Can Your Electronic Communications Compliance Program Stand Up to Increased Regulatory Scrutiny?
By Fizza Khan and Nicholas Nunez
The Covid-19 pandemic has permanently altered the way people engage and relate to one another across both personal and professional settings. In the workplace, the changes have resulted in a more casual work environment, with people working from their home offices instead of office buildings, replacing their work attire for jeans and a golf shirt and occasionally using unsanctioned devices to conduct business. Luckily, due to advancements in technology, most industries were able to pivot to this “new normal” with relative ease, relying on e-mail, video conferencing, instant messaging (IM) platforms and newer applications like WhatsApp to stay in front of clients and conduct business. And while this change has been a lifeline for a lot of companies, it has created enormous problems for highly regulated industries, such as financial services, which are required to track and retain substantive written business communications, including electronic communications, to clients and among colleagues in order to protect investors and avoid market manipulation.
Under the watchful eye of Chair Gary Gensler, the U.S. Securities and Exchange Commission has taken notice of mistakes made by large financial institutions, such as Goldman Sachs, HSBC Holdings Plc and JP Morgan Securities LLC (JPMS), a broker-dealer subsidiary of JPMorgan Chase & Co., in the way they inadequately collected and retained electronic communications among their employees, which resulted in several ongoing investigations and even a historically steep fine. The agency’s actions against these firms were on top of the previous probes from late last year of other well-known financial entities, such as Bank of America Corp., Citigroup Inc., Morgan Stanley and Credit Suisse Group AG, illustrating the seriousness with which Gensler intends to pursue this type of misconduct.
This does not bode well for unprepared investment advisers and broker dealers, given that Gensler noted that other investigations of this scope and magnitude are already underway, signaling that enforcement actions will likely be on the rise in 2022 and beyond. Therefore, firms of all types and sizes should be taking a hard look at their electronic record preservation systems, reporting abilities and related policies and procedures across the entire organization to ensure that they are compliant.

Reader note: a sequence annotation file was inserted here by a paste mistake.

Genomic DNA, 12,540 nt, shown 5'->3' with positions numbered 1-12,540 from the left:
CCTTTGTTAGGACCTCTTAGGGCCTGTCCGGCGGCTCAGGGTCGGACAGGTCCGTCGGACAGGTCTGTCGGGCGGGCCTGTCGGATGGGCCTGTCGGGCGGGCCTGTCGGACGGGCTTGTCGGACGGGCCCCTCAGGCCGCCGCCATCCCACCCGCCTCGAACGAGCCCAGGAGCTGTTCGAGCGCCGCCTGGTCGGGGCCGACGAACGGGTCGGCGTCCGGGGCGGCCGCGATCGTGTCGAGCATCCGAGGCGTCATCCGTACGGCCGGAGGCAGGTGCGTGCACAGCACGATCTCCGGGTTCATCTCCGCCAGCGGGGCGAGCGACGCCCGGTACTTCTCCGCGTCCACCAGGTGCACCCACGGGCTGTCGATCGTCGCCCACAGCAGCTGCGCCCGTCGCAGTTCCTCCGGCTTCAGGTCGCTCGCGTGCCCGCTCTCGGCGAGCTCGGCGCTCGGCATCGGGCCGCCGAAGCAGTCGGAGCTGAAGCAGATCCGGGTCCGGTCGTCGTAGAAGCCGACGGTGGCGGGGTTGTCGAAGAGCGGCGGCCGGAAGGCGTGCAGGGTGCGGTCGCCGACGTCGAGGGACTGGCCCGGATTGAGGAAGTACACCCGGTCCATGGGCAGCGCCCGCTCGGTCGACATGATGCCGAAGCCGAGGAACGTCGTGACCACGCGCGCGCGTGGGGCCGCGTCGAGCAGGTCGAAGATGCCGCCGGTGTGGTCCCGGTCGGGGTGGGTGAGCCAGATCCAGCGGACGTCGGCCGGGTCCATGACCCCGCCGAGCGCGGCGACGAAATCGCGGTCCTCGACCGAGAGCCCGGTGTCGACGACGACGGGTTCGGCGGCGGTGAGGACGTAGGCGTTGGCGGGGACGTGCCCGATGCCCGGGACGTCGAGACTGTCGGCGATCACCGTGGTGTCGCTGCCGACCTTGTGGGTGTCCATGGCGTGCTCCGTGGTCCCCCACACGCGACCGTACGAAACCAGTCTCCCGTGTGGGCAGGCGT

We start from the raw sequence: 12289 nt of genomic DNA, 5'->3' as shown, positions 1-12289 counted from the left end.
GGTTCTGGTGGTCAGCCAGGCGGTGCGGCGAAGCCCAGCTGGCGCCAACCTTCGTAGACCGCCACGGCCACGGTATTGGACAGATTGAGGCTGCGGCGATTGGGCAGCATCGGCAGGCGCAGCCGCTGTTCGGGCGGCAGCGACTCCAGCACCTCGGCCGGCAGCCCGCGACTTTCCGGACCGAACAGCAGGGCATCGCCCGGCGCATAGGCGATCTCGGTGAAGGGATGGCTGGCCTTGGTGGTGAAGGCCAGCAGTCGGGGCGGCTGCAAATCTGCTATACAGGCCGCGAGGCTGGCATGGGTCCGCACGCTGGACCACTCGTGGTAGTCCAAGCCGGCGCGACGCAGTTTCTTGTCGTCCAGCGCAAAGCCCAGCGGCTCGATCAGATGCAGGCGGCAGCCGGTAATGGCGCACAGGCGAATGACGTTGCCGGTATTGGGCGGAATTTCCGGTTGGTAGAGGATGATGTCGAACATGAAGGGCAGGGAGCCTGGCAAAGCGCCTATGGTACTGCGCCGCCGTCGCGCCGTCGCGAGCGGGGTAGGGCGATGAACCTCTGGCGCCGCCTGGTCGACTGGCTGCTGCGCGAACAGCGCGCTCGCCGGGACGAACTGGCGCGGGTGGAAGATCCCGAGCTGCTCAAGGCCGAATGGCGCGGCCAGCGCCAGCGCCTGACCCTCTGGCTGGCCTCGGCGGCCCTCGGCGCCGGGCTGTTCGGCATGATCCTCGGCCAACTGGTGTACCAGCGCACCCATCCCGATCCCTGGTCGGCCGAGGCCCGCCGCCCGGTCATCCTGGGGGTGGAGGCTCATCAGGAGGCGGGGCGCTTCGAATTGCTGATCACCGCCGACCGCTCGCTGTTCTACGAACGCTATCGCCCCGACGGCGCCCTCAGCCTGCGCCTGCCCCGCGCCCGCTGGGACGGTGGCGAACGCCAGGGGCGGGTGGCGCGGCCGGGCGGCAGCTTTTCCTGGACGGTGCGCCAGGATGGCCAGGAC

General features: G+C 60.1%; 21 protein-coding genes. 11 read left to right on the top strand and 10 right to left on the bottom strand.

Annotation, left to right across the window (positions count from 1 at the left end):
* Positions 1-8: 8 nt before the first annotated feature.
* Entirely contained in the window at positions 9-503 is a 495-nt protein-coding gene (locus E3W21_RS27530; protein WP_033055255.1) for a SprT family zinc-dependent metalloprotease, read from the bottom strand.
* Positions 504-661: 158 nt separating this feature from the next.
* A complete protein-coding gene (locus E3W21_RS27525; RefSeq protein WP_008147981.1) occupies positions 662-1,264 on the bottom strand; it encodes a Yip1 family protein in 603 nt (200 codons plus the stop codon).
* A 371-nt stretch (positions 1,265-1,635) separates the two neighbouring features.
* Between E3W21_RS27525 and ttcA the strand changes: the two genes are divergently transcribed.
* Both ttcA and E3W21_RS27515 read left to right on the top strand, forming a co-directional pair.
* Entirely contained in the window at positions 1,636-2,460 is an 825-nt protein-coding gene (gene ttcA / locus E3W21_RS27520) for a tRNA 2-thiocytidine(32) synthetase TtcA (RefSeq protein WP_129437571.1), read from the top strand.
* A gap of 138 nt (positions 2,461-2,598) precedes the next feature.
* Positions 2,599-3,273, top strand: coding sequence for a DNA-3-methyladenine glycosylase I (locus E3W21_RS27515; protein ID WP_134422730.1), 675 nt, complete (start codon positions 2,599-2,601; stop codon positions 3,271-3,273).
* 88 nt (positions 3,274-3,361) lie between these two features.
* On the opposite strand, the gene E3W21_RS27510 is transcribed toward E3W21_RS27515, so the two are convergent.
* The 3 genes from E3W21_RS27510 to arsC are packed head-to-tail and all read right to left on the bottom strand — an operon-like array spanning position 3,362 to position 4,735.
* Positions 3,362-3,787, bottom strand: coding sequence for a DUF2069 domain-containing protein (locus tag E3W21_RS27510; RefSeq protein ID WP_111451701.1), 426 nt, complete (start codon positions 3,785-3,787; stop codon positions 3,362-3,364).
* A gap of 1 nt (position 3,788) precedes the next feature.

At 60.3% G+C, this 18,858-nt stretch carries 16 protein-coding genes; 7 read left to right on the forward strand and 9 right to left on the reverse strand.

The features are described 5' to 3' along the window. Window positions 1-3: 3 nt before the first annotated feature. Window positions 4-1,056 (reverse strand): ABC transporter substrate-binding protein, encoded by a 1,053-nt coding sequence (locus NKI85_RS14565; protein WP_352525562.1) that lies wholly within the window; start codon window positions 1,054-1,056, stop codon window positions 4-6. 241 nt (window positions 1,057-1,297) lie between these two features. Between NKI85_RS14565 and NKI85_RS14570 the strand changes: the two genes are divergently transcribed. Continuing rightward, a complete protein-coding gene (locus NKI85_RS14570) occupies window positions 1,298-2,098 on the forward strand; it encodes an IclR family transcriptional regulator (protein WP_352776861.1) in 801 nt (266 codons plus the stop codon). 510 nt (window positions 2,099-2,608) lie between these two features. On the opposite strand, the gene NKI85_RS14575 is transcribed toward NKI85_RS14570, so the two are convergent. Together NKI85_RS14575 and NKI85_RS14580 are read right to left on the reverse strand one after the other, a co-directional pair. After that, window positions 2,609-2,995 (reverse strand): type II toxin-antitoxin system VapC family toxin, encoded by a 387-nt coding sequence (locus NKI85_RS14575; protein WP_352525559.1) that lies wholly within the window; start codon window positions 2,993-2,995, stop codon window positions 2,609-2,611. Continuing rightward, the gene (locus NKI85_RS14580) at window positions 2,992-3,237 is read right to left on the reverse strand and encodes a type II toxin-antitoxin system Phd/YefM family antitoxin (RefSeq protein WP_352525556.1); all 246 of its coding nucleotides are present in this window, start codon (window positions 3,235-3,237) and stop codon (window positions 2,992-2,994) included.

To help firms gain a better understanding of the current requirements, below is an overview of the books and records regulations governing electronic communications, some insight on the recent investigations and enforcement actions taken by the SEC, as well as record keeping best practices that can help firms stay out of the crosshairs of regulators.
Navigating the Current Recordkeeping Compliance Ecosystem
“Since the 1930s, record-keeping and books-and-records obligations have been an essential part of market integrity and a foundational component of the SEC’s ability to be an effective cop on the beat,” remarked Gensler in a statement from the SEC following the announcement of charges against JPMS. Here, he is of course referring to the books and records rules (Rule 17a-3 and Rule 17a-4) under Section 17(a)(1) of the Securities and Exchange Act of 1934, which “specif[ies] minimum requirements with respect to the records that broker-dealers must make, how long those records and other documents relating to a broker-dealer’s business must be kept and in what format they may be kept. The SEC requires that broker-dealers create and maintain certain records so that, among other things, the SEC, self-regulatory organizations (“SROs”) and state securities regulators may conduct effective examinations of broker-dealers.”
He has made clear in various testimonies before Congress, and in news releases/statements from the SEC, that he intends to crackdown on Wall Street banks and firms with a “fierce urgency of now” as illustrated by the ambitious agenda he has unveiled since taking the helm under the Biden administration. Chief among Chair Gensler’s primary concerns right now is record-keeping probes and enforcement actions. Nothing drives this point home more than the latest measures taken by the SEC.
Most recently, for instance, Goldman Sachs announced in its annual report on February 25, 2022, that it was cooperating with the SEC and “producing documents in connection with an investigation of the firm’s compliance with records and preservation requirements relating to business communications sent over electronic messaging channels that have not been approved by the firm.” Just a few days before this news was released, HSBC Holdings Plc announced on February 22, 2022 that “it was being investigated in the U.S. for its bankers’ use of WhatsApp and other personal messaging services for business purposes.”
Both of these investigations follow the news from December 2021 about the fines issued against JPMS by the SEC and the Commodity Futures Trading Commission, to the tune of $200 million, for “widespread and longstanding failures by the firm and its employees to maintain and preserve written communications” on mobile devices, messaging apps and personal emails. According to one report of the matter, JPMS’ “unofficial communications involved the exchange of tens of thousands of messages among more than 100 employees using personal text, email and WhatsApp accounts. The communications involved the breadth of the broker’s business, from trading to investment banking.”
In addition to the fines, which is the largest recorded fine to date of this kind, JPMS agreed to hire a compliance consultant to conduct an audit of their processes and employee training mandates in order to help them implement “robust improvements to its compliance policies and procedures to settle the matter.”
Commenting on this case, Gensler stated “[a]s technology changes, it’s even more important that registrants ensure that their communications are appropriately recorded and are not conducted outside of official channels in order to avoid market oversight. Unfortunately, in the past we’ve seen violations in the financial markets that were committed using unofficial communications channels, such as the foreign exchange scandal of 2013. Books-and-records obligations help the SEC conduct its important examinations and enforcement work. They build trust in our system. Ultimately, everybody should play by the same rules, and today’s charges signal that we will continue to hold market participants accountable for violating our time-tested recordkeeping requirements.”